Wondering why you should dip a toe into the world of spread betting? After all, if you think share prices will rise, why not just buy shares and have done with it? Well, one of the answers as to why spread betting can be better is gearing. So, what is it and why is it such a powerful tool in the right hands (and something of a catastrophe in the wrong ones)?
Gearing or 'leverage' is the ability to place a large bet with a small outlay. That magnifies normal profits and losses on a trade.
Say you buy 1,000 shares for £2 each. Your outlay is £2,000. If the shares rise 10% to £2.20 and you sell, you take away a 10% profit. Not bad. But now look at what a spread bet can achieve.
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Let's say you decide to bet on the same share at £10 per point via a spread betting broker (we'll ignore bid to offer spreads throughout these examples for the sake of illustration). So you place an upbet ('go long') at £2 and let's say the share rises to £2.20 as before. Your profit in spread betting terms is 20p - or £200 at £10 per point (20 x £10). So far, that's the same profit as you would have made by buying and selling the shares. But there's a crucial difference.
To open the spread bet, your broker might have asked you for say a 10% deposit. This would be based on the size of the opening position and its relative risk (ie, the volatility of the share you bet on). So that's a £200 deposit (10% x £2,000). That means your return on investment is 100% as you put down £200 and made £200. This beats a decent but steadier return of 10% (£200 as a percentage of £2,000) when you bought the shares).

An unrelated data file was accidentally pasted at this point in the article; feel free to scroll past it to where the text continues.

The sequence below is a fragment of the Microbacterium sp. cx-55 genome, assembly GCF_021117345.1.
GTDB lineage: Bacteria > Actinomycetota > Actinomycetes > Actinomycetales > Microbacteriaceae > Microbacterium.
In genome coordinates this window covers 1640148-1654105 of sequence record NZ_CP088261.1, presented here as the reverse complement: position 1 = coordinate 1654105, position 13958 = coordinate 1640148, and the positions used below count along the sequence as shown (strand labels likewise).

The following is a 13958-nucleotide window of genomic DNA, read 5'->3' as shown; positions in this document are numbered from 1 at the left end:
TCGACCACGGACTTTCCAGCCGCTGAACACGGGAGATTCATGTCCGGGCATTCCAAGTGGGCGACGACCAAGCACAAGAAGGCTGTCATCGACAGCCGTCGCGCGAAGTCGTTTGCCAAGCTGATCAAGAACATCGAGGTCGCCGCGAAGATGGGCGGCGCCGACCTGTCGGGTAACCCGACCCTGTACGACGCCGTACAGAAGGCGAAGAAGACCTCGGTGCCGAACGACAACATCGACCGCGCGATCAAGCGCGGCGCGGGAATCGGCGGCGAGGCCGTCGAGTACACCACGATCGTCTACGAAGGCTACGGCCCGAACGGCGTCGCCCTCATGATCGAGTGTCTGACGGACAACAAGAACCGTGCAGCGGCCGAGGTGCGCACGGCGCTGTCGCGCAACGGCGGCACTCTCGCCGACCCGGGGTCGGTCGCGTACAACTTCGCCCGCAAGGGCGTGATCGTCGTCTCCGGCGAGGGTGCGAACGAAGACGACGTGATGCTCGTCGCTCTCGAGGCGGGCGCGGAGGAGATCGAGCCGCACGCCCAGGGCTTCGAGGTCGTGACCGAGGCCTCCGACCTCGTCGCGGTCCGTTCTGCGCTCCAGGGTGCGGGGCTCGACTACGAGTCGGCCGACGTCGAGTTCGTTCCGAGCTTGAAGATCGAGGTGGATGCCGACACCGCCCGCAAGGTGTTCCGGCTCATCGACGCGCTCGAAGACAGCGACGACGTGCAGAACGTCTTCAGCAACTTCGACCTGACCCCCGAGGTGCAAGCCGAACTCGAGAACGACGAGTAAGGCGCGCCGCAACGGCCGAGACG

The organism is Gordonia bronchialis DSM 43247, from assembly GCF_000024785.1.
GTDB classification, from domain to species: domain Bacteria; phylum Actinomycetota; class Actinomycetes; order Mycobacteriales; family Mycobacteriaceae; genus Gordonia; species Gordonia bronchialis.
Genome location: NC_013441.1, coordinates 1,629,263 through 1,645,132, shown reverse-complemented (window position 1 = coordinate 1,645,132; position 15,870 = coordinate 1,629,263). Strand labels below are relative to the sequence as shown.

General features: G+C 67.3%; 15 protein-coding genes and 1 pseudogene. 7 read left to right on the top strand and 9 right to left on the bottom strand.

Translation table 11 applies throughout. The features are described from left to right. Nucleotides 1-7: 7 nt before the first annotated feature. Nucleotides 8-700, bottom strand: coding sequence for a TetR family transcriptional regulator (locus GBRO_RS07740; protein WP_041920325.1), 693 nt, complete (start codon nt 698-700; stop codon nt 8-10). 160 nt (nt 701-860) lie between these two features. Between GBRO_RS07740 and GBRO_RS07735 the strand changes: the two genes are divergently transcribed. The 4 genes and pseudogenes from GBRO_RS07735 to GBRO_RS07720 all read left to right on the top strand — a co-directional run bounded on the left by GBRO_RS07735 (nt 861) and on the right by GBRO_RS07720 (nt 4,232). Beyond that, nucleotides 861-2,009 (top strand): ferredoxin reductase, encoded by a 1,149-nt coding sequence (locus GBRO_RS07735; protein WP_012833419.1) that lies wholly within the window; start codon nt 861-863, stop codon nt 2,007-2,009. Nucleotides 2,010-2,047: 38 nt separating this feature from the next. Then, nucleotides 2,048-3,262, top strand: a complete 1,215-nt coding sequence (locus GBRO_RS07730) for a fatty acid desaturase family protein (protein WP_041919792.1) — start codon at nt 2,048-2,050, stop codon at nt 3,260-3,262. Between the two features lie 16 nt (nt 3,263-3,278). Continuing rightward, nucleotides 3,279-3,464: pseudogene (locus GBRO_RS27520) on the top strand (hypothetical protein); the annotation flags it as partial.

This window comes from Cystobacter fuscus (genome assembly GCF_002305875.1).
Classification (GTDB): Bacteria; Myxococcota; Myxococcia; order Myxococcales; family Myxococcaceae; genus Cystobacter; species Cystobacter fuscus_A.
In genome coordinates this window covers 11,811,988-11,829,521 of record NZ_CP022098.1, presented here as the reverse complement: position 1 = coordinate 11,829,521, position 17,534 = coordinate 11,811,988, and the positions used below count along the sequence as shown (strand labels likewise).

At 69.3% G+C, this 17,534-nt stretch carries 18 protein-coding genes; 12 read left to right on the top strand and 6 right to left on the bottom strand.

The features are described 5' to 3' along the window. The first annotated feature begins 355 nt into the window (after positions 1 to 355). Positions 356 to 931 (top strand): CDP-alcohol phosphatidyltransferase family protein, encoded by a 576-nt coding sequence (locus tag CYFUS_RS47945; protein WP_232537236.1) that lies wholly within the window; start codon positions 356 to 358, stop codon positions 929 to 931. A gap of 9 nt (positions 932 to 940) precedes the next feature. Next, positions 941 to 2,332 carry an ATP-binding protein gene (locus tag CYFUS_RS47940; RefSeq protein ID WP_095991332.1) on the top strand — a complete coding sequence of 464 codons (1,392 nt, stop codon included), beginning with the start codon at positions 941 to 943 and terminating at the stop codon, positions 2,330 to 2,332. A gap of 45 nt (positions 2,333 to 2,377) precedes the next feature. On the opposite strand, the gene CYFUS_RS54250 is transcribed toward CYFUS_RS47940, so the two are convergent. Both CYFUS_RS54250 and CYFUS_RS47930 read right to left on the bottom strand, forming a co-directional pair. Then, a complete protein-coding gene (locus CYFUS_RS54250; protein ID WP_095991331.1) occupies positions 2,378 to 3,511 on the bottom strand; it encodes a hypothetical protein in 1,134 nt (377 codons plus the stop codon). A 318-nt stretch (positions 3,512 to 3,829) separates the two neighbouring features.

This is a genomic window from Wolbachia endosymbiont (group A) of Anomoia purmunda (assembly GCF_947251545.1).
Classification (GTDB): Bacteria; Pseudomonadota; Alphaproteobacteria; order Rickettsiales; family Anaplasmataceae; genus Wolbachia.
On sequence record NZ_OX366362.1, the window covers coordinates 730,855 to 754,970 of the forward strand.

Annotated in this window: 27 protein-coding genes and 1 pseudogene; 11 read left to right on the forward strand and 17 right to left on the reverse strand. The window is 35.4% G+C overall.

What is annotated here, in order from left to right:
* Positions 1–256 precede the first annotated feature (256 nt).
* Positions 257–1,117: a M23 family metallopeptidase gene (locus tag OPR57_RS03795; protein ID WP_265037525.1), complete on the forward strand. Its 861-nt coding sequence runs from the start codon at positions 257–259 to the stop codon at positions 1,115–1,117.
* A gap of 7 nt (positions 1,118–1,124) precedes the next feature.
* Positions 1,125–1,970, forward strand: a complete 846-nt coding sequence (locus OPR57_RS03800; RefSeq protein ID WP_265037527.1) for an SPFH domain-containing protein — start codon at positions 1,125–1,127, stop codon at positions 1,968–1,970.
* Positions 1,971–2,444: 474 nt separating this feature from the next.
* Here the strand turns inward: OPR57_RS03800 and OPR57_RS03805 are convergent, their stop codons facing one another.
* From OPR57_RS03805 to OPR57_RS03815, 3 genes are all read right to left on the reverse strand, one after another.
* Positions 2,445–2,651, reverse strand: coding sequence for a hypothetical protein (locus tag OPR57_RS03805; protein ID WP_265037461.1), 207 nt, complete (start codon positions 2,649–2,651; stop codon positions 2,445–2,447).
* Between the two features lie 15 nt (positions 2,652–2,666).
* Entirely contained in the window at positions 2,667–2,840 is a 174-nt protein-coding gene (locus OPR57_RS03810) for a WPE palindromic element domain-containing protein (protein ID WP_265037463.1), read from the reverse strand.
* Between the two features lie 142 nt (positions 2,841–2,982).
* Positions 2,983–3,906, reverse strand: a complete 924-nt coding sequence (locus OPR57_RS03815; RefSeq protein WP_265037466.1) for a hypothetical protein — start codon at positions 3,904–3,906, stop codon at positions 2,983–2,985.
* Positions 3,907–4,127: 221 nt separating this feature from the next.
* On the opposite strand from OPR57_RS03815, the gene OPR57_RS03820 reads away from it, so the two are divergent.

And that's not all. Spread betting gains are tax-free. Sure, so are gains on shares held via an ISA but only up to the annual investment limit (currently £10,680).
Now for the drawback. If the shares above had fallen 10%, as a shareholder you could wait and see whether they recover or cash in and say goodbye to 10% of your initial outlay. But get a spread bet wrong to the same extent and the £20 drop in the share price triggers a £200 loss at £10 per point. That wipes out your deposit. So the final tip for spread betters is to learn about stop losses before trading as these limit the damage when a bet backfires.
Tim graduated with a history degree from Cambridge University in 1989 and, after a year of travelling, joined the financial services firm Ernst and Young in 1990, qualifying as a chartered accountant in 1994.
He then moved into financial markets training, designing and running a variety of courses at graduate level and beyond for a range of organisations including the Securities and Investment Institute and UBS. He joined MoneyWeek in 2007.
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